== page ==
2. [S223] United States Federal Census, Washington, District of Columbia, Population Schedule: Berkshire, Gwinnett, Georgia, Sheet: 130, Dwelling: 6, Family Number: 6, Date: 1850.
  3. [S4617] Pvt Larkin R. Bagwell Grave Stone, Find a Grave, www.findagrave.com, http://www.findagrave.com/cgi-bin/fg.cgi
  4. [S219] "American Civil War Soldiers: L(arkin) Bagwell."
  5. [S3631] James P. Faust, The Fighting Fifteenth Alabama Infantry.
  6. [S220] "American Civil War Regiments [database on-line]: 15th Infantry Regiment Alabama."

Argent Gay

F, b. 1 October 1833, d. 23 April 1900
     Argent Gay was born on 1 October 1833 in Echo, Dale County, Alabama. As of 1876,her married name was Bagwell. She married Larkin M. Bagwell, son of Redmond Reed Bagwell and Rhoda Corley, in 1876 at Reynolds, Dale County, Alabama. Argent Gay died on 23 April 1900 in Dale County, Alabama, at age 66. She was buried at Old Center Methodist Church Cemetery, Newville, Henry County, Alabama.

Children of Argent Gay and Larkin M. Bagwell

William Riley Bagwell

M, b. 5 December 1877, d. 23 February 1941
     William Riley Bagwell was born on 5 December 1877 in Alabama.1 He was the son of Larkin M. Bagwell and Argent Gay. William Riley Bagwell lived in 1880 in Reynolds, Dale County, Alabama. He lived in 1900 in Ewell, Dale County, Alabama. He married Mamie Floyd Beasley on 9 November 1902 at Dale County, Alabama. William Riley Bagwell died on 23 February 1941 at age 63.1 He was buried at Chalkhead Baptist Church Cemetery, Ewell, Dale County, Alabama.1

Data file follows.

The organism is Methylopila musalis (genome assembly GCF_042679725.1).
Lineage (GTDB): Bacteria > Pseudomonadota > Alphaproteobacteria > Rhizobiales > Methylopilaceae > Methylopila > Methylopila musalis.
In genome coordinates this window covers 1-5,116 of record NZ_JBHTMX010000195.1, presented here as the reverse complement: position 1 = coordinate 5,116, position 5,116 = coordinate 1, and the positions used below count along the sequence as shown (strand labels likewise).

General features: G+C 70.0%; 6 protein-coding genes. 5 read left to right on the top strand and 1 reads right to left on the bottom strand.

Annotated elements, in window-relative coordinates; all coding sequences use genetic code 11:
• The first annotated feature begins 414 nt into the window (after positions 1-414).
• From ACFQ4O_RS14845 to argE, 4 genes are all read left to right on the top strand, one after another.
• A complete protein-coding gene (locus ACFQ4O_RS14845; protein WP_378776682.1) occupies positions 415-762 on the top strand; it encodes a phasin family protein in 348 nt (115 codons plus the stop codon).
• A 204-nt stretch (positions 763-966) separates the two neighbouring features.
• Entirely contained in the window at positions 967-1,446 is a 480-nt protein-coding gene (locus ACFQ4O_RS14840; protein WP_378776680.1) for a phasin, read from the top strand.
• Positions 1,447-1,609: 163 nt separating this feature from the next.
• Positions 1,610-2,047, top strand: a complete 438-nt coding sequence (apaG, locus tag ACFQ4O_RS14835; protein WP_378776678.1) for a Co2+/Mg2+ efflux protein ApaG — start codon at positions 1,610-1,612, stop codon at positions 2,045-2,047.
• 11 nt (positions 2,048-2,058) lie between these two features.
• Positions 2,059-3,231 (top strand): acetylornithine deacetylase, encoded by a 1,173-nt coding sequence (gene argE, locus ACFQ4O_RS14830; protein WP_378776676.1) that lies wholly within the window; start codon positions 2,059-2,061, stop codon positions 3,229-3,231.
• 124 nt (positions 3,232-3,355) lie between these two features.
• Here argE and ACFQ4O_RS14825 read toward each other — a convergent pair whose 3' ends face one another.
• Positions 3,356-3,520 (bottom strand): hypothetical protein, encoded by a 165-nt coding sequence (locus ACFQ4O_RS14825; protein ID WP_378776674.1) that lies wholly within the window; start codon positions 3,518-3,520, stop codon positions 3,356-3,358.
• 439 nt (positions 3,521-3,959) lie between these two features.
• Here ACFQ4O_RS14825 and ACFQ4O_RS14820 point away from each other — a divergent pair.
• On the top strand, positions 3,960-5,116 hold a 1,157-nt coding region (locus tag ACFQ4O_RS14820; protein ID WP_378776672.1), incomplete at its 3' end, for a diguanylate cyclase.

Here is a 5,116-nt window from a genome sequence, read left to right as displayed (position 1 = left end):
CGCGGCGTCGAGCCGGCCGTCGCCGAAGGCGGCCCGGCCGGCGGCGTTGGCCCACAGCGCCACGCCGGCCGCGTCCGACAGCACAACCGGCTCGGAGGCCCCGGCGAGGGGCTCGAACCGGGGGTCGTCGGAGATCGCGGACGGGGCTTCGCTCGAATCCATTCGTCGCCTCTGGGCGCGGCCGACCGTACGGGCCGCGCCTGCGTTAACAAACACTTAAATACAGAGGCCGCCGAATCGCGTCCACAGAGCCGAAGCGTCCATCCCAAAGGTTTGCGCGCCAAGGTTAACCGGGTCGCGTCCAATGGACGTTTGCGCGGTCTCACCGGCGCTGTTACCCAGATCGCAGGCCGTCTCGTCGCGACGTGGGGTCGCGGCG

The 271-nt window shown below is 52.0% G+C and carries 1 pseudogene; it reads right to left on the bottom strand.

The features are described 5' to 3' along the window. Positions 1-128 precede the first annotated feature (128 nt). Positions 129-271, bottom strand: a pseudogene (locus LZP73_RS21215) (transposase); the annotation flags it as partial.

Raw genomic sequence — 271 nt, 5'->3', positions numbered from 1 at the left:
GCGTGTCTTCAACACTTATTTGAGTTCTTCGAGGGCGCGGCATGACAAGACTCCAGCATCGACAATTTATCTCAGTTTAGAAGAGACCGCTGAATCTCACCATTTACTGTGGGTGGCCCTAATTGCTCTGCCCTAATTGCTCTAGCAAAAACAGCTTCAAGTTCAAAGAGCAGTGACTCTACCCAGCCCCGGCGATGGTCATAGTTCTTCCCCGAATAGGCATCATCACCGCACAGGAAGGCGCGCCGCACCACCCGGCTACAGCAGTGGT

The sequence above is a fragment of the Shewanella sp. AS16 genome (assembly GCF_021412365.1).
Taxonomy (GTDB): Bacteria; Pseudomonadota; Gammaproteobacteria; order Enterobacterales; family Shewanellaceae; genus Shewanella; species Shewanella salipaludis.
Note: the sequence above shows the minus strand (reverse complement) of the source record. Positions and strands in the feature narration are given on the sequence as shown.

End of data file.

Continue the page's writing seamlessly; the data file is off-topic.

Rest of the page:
Children of William Riley Bagwell and Mamie Floyd Beasley

Citations

  1. [S3562] William Riley Bagwell Grave Stone, unknown repository, unknown repository address, http://www.findagrave.com/cgi-bin/fg.cgi

Mamie Floyd Beasley

F, b. 19 December 1886, d. 3 September 1960
     Mamie Floyd Beasley was born on 19 December 1886 in Newton, Dale County, Alabama.1 As of 9 November 1902,her married name was Bagwell. She married William Riley Bagwell, son of Larkin M. Bagwell and Argent Gay, on 9 November 1902 at Dale County, Alabama. Mamie Floyd Beasley died on 3 September 1960 at age 73.1 She was buried at Chalkhead Baptist Church Cemetery, Ewell, Dale County, Alabama.1

Children of Mamie Floyd Beasley and William Riley Bagwell

Citations

  1. [S3563] Mamie Beasley Bagwell Grave Stone, unknown repository, unknown repository address, http://www.findagrave.com/cgi-bin/fg.cgi

Cordelia Caroline Bagwell

F, b. July 1879
     Cordelia Caroline Bagwell was also known as Mary Cordelia Bagwell. She was born in July 1879 in Dale County, Alabama. She was the daughter of Larkin M. Bagwell and Argent Gay. As of 6 June 1901,her married name was Peacock. Cordelia Caroline Bagwell married Joseph Peacock on 6 June 1901 at Dale County, Alabama.